But I can get out of blogging.

So I am going to take a break from blogging until sometime in September.

Blogging is a wonderful thing. It enables writers to share their work, build a readership, and receive comments in what can be an isolating and discouraging field. On the other hand, it can start feeling a little bit like a non-stop treadmill: There is self-imposed pressure to keep producing blog posts, there is the fear that one is spending too much time writing 900-word essays instead of focusing on bigger projects, and there is the unhealthy habit of looking for validation in one’s site visit statistics.

Blogging did not put me in the pit, but taking a break is one small step towards getting out of that pit.

I will continue writing for The Addison Independent (and posting those links.) I will also take the time to focus on some book-length projects.

I’m not arrogant enough to assume that my blogging break will be a big loss to anybody. Okay, then, you think, So WHY did you bother telling us all of this? Why not just say: “I’m taking a break from this blog for the summer?” We didn’t need to know about the vomiting kids and lost real estate.

I told you all this because, on several occasions over the past year, it has come to my attention that some people (who may not be paying much attention to this blog) perceive me as “having it all together.”

When someone tells me that, my heart sinks. I used to try so hard to make people think that I had it all together; now, I think that if I’m giving the impression of having it all together, then I am failing to do my human duty.

If I had it all together, I would have no stories left to tell. If I had it all together, I would have no ability to form meaningful relationships; relationships depend on being relate-able, which someone who wears the armor of perfection is not.

Recently, I read an old Asian proverb: “Man finish house, man die.” I think people are like that, too, not just houses. I hope that I am never finished in this lifetime — there’s too much work to do.

On the other hand, I don’t revel in my imperfection. I get the sense from some writers out there — various “mommy blogs” come to mind — that it’s become a point of pride to say “I finish a bottle of Scotch every day during nap time and never clean my house and send my kids to school without their shoes on.”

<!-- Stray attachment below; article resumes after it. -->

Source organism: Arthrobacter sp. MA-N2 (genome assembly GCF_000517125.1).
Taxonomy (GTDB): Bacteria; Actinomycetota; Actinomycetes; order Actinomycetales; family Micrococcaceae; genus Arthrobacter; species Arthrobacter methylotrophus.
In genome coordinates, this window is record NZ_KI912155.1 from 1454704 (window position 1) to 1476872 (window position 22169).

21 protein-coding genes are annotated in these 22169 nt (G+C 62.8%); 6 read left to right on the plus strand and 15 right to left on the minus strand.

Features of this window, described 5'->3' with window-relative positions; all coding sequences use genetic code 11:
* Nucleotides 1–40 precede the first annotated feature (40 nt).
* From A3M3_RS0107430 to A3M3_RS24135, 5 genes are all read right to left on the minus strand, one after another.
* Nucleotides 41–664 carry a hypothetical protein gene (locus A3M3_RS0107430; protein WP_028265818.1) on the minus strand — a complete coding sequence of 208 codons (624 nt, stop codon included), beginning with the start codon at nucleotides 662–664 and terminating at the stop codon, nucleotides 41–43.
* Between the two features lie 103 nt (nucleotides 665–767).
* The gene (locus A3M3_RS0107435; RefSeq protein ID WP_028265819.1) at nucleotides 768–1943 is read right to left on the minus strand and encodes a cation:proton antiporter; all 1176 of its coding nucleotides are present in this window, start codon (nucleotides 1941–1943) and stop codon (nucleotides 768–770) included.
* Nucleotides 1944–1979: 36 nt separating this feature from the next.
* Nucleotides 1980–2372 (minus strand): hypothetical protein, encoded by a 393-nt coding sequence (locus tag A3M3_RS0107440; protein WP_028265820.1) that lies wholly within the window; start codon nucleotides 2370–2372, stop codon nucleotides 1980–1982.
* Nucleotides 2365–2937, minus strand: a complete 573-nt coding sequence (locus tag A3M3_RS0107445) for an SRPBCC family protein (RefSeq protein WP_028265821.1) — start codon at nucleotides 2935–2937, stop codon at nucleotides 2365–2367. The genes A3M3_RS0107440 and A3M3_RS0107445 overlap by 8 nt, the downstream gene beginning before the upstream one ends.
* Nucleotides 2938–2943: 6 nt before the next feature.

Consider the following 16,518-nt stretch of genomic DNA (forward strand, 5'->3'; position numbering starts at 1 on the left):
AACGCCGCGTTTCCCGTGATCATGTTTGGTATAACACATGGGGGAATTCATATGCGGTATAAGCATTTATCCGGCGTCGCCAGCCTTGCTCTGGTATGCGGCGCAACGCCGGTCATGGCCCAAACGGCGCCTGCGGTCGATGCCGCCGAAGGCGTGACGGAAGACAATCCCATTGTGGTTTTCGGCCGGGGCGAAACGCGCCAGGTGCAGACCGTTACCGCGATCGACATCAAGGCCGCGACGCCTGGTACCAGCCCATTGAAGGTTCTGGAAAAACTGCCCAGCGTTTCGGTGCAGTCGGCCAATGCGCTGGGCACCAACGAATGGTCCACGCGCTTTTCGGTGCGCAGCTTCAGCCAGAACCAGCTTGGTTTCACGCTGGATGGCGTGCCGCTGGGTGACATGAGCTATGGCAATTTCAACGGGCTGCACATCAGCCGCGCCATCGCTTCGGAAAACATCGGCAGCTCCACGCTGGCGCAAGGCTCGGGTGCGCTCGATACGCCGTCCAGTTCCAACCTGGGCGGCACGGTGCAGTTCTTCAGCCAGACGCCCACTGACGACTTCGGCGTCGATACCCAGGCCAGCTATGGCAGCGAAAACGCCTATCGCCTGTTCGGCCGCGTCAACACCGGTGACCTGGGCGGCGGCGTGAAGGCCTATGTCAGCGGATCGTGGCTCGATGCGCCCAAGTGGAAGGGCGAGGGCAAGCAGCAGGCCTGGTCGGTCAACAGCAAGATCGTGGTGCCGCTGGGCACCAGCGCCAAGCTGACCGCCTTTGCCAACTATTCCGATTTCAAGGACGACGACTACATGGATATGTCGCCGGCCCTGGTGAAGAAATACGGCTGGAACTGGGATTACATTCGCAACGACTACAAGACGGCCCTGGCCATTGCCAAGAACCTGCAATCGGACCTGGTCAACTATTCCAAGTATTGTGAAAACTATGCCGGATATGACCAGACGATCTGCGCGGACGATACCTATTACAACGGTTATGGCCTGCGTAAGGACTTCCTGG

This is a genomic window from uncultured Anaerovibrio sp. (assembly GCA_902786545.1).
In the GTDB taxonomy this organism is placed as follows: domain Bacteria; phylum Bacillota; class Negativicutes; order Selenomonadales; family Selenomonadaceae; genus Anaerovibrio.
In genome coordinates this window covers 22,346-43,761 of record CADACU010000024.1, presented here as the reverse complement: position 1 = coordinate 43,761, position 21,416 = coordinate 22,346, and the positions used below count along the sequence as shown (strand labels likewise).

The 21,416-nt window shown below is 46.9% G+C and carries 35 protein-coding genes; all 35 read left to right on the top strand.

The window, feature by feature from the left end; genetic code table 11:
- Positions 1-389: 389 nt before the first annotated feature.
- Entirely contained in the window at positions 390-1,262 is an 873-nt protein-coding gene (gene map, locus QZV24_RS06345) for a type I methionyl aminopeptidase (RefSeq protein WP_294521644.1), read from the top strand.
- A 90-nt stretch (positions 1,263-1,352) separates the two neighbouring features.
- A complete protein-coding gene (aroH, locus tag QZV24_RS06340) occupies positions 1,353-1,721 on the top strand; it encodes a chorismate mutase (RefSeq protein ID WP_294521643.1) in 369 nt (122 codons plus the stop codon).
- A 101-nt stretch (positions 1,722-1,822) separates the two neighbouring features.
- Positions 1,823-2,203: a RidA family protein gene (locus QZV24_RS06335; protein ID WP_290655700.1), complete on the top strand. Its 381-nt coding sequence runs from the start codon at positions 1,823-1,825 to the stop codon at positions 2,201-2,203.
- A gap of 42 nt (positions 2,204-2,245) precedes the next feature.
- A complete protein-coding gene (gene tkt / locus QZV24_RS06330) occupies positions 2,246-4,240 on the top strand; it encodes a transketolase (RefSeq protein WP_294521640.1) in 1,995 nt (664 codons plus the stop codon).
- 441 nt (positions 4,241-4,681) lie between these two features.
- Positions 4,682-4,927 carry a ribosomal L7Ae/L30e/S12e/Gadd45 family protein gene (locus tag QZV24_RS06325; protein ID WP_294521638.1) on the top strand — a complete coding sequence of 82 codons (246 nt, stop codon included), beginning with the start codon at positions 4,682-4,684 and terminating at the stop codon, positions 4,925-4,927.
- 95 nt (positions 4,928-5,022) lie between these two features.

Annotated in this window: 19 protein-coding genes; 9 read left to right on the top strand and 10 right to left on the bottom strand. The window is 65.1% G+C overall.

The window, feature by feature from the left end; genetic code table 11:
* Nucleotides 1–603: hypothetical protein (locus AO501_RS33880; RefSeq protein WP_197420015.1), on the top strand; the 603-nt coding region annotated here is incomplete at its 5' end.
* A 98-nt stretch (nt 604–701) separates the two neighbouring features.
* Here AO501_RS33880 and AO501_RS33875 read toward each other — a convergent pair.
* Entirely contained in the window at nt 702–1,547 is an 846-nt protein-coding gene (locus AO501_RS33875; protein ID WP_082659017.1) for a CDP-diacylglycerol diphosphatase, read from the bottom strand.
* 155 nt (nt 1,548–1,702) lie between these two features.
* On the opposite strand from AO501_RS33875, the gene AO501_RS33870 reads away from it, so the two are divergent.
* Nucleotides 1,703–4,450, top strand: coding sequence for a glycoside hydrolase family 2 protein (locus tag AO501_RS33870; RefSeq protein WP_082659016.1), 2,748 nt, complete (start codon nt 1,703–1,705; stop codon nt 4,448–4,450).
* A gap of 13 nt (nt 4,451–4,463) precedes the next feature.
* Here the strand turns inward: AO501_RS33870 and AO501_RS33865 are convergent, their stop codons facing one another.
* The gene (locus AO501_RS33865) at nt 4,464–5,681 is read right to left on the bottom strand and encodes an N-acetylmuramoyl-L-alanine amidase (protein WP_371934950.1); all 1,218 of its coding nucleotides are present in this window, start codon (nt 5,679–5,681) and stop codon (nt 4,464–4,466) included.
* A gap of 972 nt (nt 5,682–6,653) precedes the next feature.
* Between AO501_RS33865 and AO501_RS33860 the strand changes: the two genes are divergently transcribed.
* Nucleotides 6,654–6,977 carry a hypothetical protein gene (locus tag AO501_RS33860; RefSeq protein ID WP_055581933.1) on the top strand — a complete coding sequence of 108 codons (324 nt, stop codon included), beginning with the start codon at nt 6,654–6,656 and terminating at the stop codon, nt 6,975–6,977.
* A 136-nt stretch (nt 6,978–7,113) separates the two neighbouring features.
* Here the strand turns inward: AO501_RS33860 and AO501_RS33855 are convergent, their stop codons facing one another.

I’m not saying that. I try. Like most people. I try my best. I get out of bed early each morning, I ask God for help, I do my chores.

And every so often, I fall into a deep pit and have to claw my way out.

You might not know this if you met me in person. I’m a little shy, and I write better than I speak. (Whenever someone introduces themselves to me, saying that they’ve read and enjoyed my writing, I want to apologize because I’m probably a little bit disappointing in person; I can’t edit myself in real life.)

So I suppose that I’m writing all this as a kind of public service announcement, because it never hurts to be reminded that everybody is human. And it never hurts to be reminded that there are times when it is good, appropriate, necessary to take a break.

I wish you all a peaceful summer. See you in September!

Lessons from the Garden

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The older I get, the more I love gardening.

I have commented previously in this column about my ambivalence towards gardening — the result of a childhood spent watching my parents slave away each weekend in their garden — and the unfavorable gardening conditions in my own rock-infested, tree-shaded yard. One could quite rightly characterize my current relationship with my garden as “rocky.”

But perhaps in the same way that women are said to always come to resemble their mothers, I find that my gardening behavior is increasingly coming to resemble that of my parents. I attribute most of this change to age; while young gardeners do exist, I consider them a special breed, prodigies, the Mozarts of the soil. For the rest of us, it takes age to teach us the particular blend of passion and patience required for gardening.

Click here to continue reading my latest “Faith in Vermont” column in the Addison Independent.